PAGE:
Warning: Snarky Rant Full of Judgment and Generalizations Forthcoming.
Alright. I am basically a good employee. I am a dedicated teacher. I show up when I'm supposed to. I get papers returned quickly. I am generally friendly to everyone. And, I do love my job. Until days like today, which actually have nothing to do with my job.
Every few months or so it seems like people (who said people are and where they live remains a mystery) feel we need a day just to be collegial. Just to check in with each other. I know you know these people -- they're the Team Builders. The ones who think pitting the science faculty against the liberal arts faculty in a ropes course helps build trust. The ones who think it's fun to play get to know you games and arrange for holiday gift exchanges. These Team Builders are administrative staff. Every place I've ever worked has these people. They are nice people. But oh, how they love to group. Everything can apparently be done better if there's a group, a committee, or -- I'm all a-quiver -- a pot luck luncheon to discuss such absurd issues as grade inflation (yes, we're all doing it apparently. No more academic integrity. We just pass 'em all through), textbook costs (can we really do anything about that?), whether or not we should keep the dorms, and technological literacy (no, Virgina, just because they can reach level 5 on Grand Theft Auto does NOT mean they can attach a file properly).
I'll concede that the world is probably a better place because there are Team Builders, but I am not one of them and I don't want to play in their reindeer games. Faculty, generally, are not groupers. We work in academia because no one else will have us. Because we won't chant "Yay Corporate Employer X" or take the battle over sales numbers in women's accessories seriously. We're here because we don't play all that well with others. Our loyalty is to our field and to our students. I am a teacher. I don't want to be an administrator. I am not cut out for it. I am either a loner or a dictator. It's better for all if I'm left alone.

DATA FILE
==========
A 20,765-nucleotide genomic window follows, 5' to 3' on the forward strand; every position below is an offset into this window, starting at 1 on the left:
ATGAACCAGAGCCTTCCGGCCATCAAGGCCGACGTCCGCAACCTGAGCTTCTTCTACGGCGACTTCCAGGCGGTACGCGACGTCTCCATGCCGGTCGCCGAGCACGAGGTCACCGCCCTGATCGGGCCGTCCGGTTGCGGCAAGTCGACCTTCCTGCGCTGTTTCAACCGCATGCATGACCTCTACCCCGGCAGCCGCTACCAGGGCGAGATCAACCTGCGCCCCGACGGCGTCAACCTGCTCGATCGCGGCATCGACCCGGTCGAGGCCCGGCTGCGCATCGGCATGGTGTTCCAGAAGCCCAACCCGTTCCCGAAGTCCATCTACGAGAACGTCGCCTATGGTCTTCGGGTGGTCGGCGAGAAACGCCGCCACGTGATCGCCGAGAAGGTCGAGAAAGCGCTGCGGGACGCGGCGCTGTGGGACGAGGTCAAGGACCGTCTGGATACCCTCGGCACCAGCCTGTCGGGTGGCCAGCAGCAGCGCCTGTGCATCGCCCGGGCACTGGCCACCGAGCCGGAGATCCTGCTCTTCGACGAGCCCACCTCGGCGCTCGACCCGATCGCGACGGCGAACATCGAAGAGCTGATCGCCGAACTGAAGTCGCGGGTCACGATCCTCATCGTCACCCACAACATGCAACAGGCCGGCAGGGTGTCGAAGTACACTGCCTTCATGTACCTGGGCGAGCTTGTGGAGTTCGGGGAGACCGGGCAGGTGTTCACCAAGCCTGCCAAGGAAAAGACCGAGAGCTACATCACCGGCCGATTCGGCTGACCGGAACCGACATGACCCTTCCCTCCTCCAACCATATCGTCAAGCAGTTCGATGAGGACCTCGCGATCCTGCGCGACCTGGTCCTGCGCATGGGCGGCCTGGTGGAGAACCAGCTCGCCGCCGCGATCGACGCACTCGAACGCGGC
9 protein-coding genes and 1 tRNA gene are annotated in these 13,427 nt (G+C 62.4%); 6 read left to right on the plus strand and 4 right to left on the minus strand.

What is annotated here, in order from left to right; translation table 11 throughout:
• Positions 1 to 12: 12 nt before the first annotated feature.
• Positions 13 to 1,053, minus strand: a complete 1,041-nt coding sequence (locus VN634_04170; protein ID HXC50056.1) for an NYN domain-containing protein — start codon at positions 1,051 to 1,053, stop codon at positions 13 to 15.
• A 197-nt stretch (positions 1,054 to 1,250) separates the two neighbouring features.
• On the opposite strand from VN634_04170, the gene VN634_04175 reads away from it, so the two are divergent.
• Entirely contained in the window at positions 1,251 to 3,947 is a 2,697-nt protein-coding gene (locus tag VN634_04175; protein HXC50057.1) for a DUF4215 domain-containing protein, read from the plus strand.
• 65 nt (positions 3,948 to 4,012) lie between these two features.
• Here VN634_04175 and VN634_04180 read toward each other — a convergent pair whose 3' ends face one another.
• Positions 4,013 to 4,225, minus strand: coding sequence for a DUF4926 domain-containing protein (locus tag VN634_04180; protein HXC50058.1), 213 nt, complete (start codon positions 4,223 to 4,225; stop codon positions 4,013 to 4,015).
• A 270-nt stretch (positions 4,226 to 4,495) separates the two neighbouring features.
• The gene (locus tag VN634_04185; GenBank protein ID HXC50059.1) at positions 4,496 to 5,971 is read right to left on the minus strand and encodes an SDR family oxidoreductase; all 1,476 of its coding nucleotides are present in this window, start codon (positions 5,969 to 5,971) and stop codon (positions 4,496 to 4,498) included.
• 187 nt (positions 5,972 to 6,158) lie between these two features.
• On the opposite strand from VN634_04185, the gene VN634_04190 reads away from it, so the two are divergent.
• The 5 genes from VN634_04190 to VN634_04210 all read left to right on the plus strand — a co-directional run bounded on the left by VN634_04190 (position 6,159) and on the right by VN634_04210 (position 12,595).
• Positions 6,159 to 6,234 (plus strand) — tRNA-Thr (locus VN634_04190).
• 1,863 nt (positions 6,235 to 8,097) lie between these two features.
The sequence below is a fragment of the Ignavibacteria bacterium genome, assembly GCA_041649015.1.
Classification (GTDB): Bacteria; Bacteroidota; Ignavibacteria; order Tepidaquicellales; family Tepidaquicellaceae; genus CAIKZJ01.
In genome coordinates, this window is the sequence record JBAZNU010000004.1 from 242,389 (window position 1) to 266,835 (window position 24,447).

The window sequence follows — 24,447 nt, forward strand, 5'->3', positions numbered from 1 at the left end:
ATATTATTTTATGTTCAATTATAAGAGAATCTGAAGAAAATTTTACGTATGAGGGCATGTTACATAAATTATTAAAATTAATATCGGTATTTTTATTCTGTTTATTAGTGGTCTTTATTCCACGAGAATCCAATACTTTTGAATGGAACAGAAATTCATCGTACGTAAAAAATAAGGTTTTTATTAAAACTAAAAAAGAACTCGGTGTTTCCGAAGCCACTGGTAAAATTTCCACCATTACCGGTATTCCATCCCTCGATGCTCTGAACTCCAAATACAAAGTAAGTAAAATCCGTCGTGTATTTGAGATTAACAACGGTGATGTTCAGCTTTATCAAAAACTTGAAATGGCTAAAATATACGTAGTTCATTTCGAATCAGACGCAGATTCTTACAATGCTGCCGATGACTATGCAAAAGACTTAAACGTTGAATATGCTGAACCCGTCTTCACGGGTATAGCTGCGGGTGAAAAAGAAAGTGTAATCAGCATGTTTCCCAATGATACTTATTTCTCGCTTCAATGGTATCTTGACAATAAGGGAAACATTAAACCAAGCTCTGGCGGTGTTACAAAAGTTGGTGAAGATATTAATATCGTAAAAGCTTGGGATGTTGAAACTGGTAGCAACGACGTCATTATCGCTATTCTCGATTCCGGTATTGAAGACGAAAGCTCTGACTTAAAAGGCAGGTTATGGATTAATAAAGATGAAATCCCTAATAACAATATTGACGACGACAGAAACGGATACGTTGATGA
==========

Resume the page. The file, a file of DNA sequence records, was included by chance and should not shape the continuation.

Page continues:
It's not just me.
Standing in line for the coffee at 8:30 this morning, one after the other of us murmured, "What a waste of time."
"I have mid terms to grade."
"I need to prep."
"I could be sleeping."
But here we are, because in these "trying economic times" we are all relatively happy to have work.
Today I learned these things about my job (via PowerPoint):
- The Original Sin in Academia: Question Everything, but Do We Question Our Own Establishment?
- The Pony Express went out of Business Because the Horses Weren't Fast Enough (I'm actually not making this up)
- We Have Inefficient Classroom Usage Between 8 am and 9:30.
- We Waste 15-20 minutes per Classroom Period Taking Attendance; Therefore When The Swine Flu Outbreak Hits and We Have to Close Campuses, We Can Just Give Students A Final Grade at 85% Completion Because We (did I mention) Waste 15- 20 minutes per Class Period.
- We Do Not Need to Teach Psychology to Nursing Students
- We Need to Focus on Job Preparation
- Why Do We Have Liberal Arts at All? The Education Model We Are Using is From Ancient Greece. They Are Dead.
- We Are Our Own Worst Albatross
- Private Institutions Are Making Money. We Are Not.
- We Should Offer Baccalaureate Degrees.
- We Need To Save Money.
- Each Student Costs the College $8000. Why Is That Not Enough For Them To Transfer To a 4-year Institution?
- Traditional Education is a Failed Paradigm. Directed, Skills Based Programs Like Sustainability, Public Service, Hospitality Management, and Nursing Are Our Future.
- Did I Mention the Pony Express Went out of Business Because The Horses Couldn't Run Fast Enough?